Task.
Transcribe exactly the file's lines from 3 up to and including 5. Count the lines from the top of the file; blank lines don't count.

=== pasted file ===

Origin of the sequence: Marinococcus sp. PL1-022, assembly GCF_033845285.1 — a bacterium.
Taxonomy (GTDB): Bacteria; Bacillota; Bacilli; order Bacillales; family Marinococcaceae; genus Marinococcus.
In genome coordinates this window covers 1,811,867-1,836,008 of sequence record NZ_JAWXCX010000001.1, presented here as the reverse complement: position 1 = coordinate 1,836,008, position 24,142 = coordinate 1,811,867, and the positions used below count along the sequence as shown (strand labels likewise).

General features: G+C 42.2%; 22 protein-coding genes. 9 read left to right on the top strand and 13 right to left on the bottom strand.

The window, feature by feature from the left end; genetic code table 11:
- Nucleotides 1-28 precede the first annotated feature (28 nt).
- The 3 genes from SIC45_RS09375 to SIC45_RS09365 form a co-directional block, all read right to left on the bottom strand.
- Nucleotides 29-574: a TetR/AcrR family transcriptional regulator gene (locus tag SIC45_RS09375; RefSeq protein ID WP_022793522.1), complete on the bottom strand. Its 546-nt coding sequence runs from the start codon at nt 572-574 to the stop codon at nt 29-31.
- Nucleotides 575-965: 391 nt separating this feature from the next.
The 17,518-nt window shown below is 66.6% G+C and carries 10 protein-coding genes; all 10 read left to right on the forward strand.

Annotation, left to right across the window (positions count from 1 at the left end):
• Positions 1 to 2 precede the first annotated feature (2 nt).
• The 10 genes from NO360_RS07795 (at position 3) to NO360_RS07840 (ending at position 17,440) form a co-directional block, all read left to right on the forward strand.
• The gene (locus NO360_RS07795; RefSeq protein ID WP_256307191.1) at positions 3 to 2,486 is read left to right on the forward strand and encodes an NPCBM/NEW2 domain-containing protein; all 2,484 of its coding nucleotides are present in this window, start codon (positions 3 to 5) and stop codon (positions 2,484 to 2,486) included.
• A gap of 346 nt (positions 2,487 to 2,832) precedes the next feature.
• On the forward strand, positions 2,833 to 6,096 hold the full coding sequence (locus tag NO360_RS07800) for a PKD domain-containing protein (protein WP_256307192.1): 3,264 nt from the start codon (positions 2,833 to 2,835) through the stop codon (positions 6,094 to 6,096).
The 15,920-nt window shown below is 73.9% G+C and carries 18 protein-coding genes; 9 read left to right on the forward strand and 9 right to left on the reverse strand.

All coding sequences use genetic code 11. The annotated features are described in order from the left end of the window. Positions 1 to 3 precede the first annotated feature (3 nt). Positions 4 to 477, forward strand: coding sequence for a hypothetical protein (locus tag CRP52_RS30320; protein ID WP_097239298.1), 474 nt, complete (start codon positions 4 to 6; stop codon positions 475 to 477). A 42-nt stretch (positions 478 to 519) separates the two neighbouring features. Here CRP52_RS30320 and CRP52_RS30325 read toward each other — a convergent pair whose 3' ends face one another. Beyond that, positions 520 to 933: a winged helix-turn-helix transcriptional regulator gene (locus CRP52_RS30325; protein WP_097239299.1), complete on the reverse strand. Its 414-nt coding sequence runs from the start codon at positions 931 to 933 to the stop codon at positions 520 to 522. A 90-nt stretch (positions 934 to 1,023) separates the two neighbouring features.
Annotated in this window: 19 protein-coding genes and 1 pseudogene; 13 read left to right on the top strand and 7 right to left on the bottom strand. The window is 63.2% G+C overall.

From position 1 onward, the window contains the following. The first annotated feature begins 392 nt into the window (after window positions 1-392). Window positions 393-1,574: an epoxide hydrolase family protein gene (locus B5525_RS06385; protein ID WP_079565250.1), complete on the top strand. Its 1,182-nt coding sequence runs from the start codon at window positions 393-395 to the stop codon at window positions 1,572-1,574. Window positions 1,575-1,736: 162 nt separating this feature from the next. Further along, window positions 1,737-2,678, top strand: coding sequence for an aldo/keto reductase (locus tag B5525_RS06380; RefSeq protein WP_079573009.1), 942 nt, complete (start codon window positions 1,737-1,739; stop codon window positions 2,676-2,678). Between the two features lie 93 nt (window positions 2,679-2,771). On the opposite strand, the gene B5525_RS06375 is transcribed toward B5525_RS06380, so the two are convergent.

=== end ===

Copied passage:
In genome coordinates this window covers 1,811,867-1,836,008 of sequence record NZ_JAWXCX010000001.1, presented here as the reverse complement: position 1 = coordinate 1,836,008, position 24,142 = coordinate 1,811,867, and the positions used below count along the sequence as shown (strand labels likewise).

General features: G+C 42.2%; 22 protein-coding genes. 9 read left to right on the top strand and 13 right to left on the bottom strand.

The window, feature by feature from the left end; genetic code table 11: